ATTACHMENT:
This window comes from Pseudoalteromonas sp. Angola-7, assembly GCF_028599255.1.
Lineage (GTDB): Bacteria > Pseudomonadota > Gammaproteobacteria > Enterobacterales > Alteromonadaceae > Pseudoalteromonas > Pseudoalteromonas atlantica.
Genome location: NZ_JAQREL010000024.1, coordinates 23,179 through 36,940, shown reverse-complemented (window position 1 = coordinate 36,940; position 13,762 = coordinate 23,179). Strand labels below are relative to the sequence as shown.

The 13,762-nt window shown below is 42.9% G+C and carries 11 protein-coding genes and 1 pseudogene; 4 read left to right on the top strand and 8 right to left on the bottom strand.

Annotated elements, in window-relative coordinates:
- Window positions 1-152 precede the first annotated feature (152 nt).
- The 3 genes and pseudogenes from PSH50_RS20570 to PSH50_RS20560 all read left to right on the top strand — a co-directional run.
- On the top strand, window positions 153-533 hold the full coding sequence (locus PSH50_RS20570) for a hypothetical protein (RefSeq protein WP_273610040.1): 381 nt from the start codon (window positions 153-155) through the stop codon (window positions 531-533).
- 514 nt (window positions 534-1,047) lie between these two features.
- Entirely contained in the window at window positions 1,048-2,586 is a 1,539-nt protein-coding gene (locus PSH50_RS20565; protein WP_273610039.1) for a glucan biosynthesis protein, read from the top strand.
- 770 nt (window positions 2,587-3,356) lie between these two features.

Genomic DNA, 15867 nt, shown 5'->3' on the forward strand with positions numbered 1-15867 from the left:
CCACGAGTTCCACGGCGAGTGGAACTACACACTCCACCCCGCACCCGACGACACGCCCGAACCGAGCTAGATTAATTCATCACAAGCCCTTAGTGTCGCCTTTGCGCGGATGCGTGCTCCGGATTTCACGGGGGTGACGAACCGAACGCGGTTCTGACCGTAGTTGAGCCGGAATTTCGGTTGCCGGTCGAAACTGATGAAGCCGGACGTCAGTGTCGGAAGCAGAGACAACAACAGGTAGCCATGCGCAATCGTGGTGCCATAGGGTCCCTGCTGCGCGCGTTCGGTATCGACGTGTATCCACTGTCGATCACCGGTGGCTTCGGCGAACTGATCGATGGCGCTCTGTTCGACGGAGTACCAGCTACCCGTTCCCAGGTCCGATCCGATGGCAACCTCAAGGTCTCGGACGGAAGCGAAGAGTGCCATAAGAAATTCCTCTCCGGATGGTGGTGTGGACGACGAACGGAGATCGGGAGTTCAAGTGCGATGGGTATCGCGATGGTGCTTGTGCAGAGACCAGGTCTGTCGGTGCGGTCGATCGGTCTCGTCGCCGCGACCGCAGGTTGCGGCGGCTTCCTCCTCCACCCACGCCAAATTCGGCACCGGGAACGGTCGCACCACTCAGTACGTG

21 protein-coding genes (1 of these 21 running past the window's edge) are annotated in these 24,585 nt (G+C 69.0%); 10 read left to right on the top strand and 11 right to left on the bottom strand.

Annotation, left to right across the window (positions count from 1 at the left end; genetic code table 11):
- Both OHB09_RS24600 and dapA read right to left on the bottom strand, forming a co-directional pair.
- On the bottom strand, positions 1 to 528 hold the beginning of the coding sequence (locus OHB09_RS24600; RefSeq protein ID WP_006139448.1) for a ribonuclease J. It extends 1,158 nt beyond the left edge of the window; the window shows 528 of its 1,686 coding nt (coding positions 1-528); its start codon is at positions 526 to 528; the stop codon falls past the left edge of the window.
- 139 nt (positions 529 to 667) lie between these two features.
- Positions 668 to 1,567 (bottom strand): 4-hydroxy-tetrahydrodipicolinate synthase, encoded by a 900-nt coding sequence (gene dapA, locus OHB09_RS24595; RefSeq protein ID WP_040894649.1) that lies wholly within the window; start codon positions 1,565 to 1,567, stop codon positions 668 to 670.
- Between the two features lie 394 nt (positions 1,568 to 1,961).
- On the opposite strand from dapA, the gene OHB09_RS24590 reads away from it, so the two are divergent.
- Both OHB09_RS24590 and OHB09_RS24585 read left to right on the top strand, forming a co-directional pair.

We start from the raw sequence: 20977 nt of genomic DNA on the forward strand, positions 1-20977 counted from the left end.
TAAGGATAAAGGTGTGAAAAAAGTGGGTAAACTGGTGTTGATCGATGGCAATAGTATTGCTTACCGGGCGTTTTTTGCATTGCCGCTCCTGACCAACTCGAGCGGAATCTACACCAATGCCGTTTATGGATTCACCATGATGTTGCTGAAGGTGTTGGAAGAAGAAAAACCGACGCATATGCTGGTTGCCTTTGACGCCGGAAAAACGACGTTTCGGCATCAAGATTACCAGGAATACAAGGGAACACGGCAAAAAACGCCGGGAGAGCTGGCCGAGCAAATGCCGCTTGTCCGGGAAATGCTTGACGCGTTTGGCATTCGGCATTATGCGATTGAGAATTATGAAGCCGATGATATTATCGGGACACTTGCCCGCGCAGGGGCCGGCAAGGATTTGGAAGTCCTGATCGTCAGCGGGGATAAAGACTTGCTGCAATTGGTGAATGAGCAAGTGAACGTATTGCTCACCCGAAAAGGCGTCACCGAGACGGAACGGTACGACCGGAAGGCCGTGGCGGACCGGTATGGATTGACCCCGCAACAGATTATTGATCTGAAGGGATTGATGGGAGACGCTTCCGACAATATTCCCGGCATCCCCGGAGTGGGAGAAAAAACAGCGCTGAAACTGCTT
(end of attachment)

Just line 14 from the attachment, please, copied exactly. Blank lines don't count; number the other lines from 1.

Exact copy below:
21 protein-coding genes (1 of these 21 running past the window's edge) are annotated in these 24,585 nt (G+C 69.0%); 10 read left to right on the top strand and 11 right to left on the bottom strand.